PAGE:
Some instructors will make things overly complicated. Maybe it helps hide their own ability or maybe they just didn’t organize their thoughts very well. Some things really are complicated. There’s no way to avoid it. But it shouldn’t be more complicated and at the same time, it shouldn’t be over simplified either. Too simple, and you’ll have more questions later when you start thinking about the details. Too complicated, and you’ll get lost and maybe give up.

Look for explanations that make sense, that you can understand with examples, and that don’t add extra details that don’t belong.

There was a question on a popular forum asking about pointers that I read recently. The number one answer came from a university professor currently working for a tech company. Good credentials. I was looking forward to reading the answer.

It started off well but mentioned that if you go further with pointers, you’ll sometimes find another pointer called next. I found the shift unexpected and the only explanation for why, said this was a linked list. It’s good to avoid side tangents but I don’t think it helps to skip over major topics.

Ignoring that for a moment, the answer then took another unexpected turn when the professor said that sometimes there would be a next pointer as well as a previous pointer. Okay, that’s true, but the real problem that I noticed was when the professor claimed that you don’t need to remember two pointers. That you can get the same results by remembering just one pointer, either previous or next. All you have to do is exclusive-or the two pointers and then remember a single pointer and the result of the exclusive-or operation.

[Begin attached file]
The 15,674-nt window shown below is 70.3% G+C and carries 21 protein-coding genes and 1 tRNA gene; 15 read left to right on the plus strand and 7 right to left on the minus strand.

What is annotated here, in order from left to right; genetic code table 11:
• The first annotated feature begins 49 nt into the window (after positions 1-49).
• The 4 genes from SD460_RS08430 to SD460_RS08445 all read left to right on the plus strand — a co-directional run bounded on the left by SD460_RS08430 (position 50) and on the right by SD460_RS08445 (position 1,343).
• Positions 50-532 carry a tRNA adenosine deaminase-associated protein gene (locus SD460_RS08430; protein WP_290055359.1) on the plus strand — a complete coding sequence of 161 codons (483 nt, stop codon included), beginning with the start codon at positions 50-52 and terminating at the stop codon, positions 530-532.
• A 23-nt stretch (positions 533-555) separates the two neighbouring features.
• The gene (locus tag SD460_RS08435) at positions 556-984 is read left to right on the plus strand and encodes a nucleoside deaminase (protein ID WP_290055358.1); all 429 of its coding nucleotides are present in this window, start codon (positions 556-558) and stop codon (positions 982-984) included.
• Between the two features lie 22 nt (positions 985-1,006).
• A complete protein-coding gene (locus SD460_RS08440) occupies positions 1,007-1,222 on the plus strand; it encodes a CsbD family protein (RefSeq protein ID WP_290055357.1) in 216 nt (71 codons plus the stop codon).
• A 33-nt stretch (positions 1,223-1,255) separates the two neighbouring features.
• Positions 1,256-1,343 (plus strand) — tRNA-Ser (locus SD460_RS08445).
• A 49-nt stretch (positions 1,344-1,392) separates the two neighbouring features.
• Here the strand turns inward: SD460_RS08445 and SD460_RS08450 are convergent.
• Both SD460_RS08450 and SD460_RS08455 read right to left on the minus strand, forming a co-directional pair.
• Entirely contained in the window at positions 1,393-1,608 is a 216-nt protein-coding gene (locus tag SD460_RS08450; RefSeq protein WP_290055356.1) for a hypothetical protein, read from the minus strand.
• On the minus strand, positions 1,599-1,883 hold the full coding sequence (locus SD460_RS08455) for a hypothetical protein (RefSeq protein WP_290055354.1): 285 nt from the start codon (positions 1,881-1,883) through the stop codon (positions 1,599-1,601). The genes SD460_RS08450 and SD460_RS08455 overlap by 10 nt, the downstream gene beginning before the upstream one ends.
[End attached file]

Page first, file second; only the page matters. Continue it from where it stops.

This is adding extra complexity for no good reason. Let me explain it like this. Let’s say that you need to remember two numbers from zero to ten. Pick any two numbers in that range. Now what if I told you that you can remember both numbers by just remembering one of them? All you have to do is remember one of the numbers and then subtract your other number from the first and remember this result instead. You still have to remember your first number and the result of the subtraction.

Does this seem like a good thing to do? What do you gain from doing this? These are the types of questions you can ask yourself when listening to or reading an answer.

In this case, sure, you only have to remember one pointer but you also have to remember another number that might as well be a pointer. Only you can’t use it directly. You first have to reverse the exclusive-or operation. Just like when trying to get back your second number you have to do another subtraction. It would be a lot easier to just remember the two numbers directly. Just like it’s a lot easier to just remember the two pointers directly.

The only thing the pointer explanation did was make the answer sound a lot more complicated than needed. Look for answers and designs that are as simple as possible that you really understand. That’s how you can tell if you have a good teacher.